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Beneath the Bermuda Triangle
Megan Sever

Since at least the time of Shakespeare, people have been talking about the Bermuda Triangle, the area of the Atlantic between Miami, San Juan, Puerto Rico and Bermuda, where an anomalously high number of ships and planes have reportedly gone missing. Perhaps the most famous disappearance involves Flight 19, a World War II Navy Avenger squadron that disappeared in the region during a routine training mission off the coast of Florida. To this day, the five planes have not been located, nor do people know why they disappeared. But Flight 19 and others can all be explained by reasonable science, says Bill Dillon, a geologist emeritus with the U.S. Geological Survey (USGS) in Woods Hole, Mass.

Five Navy Avengers similar to those pictured here disappeared in the Bermuda Triangle on Dec. 5, 1945, during a routine training mission. Nothing was ever found of the planes or the crew. Courtesy of the Naval Historical Center.

This region, which is not recognized by the U.S. Coast Guard as a geographic area of specific hazard to ships or planes, is known for wild and sudden storms, hurricanes and water spouts, the strong and turbulent Gulf Stream, and interesting seafloor topography, going from a gently sloping continental shelf to a deep drop-off, Dillon says. Additionally, many recreational boats and small planes traverse the region, “so it’s not surprising at all that many ships go down there,” he says. But another more speculative explanation has come into the scientific discussion lately: that giant gas bubbles could be rising from the deep and swallowing ships whole.

In the early 1980s, geologist Richard McIver published an article in the AAPG Explorer suggesting that methane hydrates — a crystalline solid of methane gas and water, similar to ice (see sidebar) — on the ocean floor could break apart and release giant methane gas bubbles that could cause ships or airplanes to sink or explode. The article was sort of tongue-in-cheek, Dillon says, but the explanation for the disappearances in the Bermuda Triangle struck a chord and quickly propagated through the media. And because most geologists might go so far as to say it is conceivable, Dillon says, the explanation has stuck around, despite some inherent flaws.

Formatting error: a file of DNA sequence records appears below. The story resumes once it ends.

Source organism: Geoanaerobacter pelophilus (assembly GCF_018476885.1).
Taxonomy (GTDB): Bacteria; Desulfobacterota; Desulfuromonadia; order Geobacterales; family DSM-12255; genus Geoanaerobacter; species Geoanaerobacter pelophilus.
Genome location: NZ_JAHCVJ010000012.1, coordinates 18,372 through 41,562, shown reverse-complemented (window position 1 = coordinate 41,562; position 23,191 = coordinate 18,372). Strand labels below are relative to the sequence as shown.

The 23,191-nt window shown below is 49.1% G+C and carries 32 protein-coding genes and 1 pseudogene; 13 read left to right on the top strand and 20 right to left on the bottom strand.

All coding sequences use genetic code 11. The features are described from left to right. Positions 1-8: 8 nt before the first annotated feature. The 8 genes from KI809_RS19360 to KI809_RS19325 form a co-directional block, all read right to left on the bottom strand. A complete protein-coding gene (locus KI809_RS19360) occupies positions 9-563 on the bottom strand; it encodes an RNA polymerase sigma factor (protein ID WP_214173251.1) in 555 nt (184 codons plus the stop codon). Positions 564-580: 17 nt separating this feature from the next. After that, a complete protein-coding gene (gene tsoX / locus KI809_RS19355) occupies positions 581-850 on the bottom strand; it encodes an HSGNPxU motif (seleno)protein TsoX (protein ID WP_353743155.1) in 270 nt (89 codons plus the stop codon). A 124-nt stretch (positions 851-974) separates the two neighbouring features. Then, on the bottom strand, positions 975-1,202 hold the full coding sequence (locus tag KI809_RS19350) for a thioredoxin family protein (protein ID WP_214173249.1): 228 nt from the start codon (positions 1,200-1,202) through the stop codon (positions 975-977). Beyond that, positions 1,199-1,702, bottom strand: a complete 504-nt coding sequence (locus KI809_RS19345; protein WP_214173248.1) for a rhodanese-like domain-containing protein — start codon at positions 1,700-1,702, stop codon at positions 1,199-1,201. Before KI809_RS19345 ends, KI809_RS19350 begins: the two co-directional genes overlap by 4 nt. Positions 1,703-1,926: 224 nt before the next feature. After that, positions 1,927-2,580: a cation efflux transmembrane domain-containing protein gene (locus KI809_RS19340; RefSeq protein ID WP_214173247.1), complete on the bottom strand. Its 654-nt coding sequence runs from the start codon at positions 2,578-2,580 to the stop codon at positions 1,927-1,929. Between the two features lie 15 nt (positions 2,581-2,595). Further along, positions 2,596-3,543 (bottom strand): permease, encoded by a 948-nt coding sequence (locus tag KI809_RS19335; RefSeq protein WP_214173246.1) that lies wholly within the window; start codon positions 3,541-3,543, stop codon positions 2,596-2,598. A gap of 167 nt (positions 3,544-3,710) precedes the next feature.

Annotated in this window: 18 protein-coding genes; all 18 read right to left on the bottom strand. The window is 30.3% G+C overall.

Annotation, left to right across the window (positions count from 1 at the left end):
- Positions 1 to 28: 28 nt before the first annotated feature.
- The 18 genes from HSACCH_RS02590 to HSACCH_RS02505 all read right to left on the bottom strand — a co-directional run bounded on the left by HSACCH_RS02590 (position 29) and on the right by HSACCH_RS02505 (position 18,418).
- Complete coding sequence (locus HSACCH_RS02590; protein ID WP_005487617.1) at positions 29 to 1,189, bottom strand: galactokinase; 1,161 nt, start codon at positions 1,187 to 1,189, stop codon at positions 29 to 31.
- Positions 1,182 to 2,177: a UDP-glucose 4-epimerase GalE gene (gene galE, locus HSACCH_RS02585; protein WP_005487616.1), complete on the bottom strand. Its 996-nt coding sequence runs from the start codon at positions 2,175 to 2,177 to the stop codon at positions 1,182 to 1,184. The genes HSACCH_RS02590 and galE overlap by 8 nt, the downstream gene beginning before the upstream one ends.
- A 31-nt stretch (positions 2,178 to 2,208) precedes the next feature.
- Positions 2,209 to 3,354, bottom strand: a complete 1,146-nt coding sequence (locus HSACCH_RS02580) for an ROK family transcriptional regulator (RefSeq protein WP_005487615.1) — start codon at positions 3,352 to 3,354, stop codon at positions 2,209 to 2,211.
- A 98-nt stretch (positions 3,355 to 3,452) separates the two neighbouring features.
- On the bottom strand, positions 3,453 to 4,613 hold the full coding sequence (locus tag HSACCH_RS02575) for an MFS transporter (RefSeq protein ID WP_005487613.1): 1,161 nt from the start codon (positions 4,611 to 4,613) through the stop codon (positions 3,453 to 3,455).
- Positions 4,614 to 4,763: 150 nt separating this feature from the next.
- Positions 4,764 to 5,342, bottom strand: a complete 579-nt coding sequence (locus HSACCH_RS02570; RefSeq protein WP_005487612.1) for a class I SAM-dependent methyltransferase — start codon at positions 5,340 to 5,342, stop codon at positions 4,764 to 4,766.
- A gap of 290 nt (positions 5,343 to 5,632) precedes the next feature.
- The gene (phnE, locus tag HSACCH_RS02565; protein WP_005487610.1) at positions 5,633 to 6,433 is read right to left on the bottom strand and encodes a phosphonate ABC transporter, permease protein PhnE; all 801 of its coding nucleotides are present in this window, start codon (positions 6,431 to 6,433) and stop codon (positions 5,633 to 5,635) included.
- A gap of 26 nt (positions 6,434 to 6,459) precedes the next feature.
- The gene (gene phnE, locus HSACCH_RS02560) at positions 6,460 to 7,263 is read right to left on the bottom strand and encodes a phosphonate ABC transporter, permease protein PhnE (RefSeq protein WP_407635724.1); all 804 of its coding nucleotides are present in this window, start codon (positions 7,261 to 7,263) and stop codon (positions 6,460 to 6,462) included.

Methane hydrate is located in great volume all over the world, mostly on continental margins in the ocean or in permafrost in the Arctic, in places where the cold sea or land temperatures and extensive pressures hold them stable. Mapping has shown vast hydrate deposits off the East Coast of the United States from New Jersey to Georgia, although few, if any, in the actual area of the Bermuda Triangle, Dillon says.

The hydrate hypothesis for the Bermuda Triangle is that some trigger, such as an undersea landslide, would cause hydrate deposits to break apart and release a tremendous gas bubble. That “burp” would reduce the density of water and, when it hit the sea surface under a ship, would cause the buoyancy of the ship to decrease and thus sink, says Bruce Denardo, a physicist with the Naval Postgraduate School in Monterey, Calif. With airplanes, possibilities include that as the methane gas cloud rises through the air, the heat from the engines of an airplane flying through it would cause the cloud to ignite and thus incinerate the plane, or that the methane would replace enough oxygen in the air to cause the engines to quit.